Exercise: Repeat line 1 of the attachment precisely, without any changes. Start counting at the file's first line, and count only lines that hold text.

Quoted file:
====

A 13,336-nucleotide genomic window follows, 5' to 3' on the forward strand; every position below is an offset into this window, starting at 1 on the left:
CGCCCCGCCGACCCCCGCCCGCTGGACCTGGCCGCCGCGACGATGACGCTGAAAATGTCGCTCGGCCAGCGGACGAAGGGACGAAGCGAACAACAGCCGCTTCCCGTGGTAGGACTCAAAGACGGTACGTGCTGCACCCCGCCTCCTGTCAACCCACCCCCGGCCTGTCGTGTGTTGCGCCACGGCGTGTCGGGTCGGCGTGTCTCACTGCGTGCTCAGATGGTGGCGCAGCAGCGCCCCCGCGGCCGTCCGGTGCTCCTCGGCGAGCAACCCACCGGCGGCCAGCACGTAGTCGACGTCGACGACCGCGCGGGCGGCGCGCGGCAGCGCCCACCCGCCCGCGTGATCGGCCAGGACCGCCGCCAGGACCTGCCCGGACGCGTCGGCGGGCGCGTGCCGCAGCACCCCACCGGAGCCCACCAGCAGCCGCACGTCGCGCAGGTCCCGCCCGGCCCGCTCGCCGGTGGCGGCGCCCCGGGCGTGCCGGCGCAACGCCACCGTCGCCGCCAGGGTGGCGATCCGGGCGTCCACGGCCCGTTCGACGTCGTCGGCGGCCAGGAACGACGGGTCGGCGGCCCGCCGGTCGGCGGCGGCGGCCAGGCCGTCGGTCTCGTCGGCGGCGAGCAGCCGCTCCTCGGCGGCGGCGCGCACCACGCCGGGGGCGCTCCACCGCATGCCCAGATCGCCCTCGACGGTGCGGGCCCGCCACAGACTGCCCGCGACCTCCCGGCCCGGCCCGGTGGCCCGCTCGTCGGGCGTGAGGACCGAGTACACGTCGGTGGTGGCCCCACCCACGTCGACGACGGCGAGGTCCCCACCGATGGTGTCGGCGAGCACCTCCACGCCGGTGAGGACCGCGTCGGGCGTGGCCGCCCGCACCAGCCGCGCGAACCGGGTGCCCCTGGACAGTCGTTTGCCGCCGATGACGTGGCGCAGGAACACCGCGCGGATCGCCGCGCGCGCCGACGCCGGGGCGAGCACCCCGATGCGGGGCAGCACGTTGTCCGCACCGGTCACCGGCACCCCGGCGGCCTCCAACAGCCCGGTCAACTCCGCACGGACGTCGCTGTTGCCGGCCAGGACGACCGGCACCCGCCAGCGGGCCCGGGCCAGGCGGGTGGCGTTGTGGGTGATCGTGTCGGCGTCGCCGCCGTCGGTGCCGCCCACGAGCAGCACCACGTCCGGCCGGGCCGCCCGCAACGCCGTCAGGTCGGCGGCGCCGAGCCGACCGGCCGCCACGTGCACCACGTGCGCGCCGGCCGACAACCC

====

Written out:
A 13,336-nucleotide genomic window follows, 5' to 3' on the forward strand; every position below is an offset into this window, starting at 1 on the left: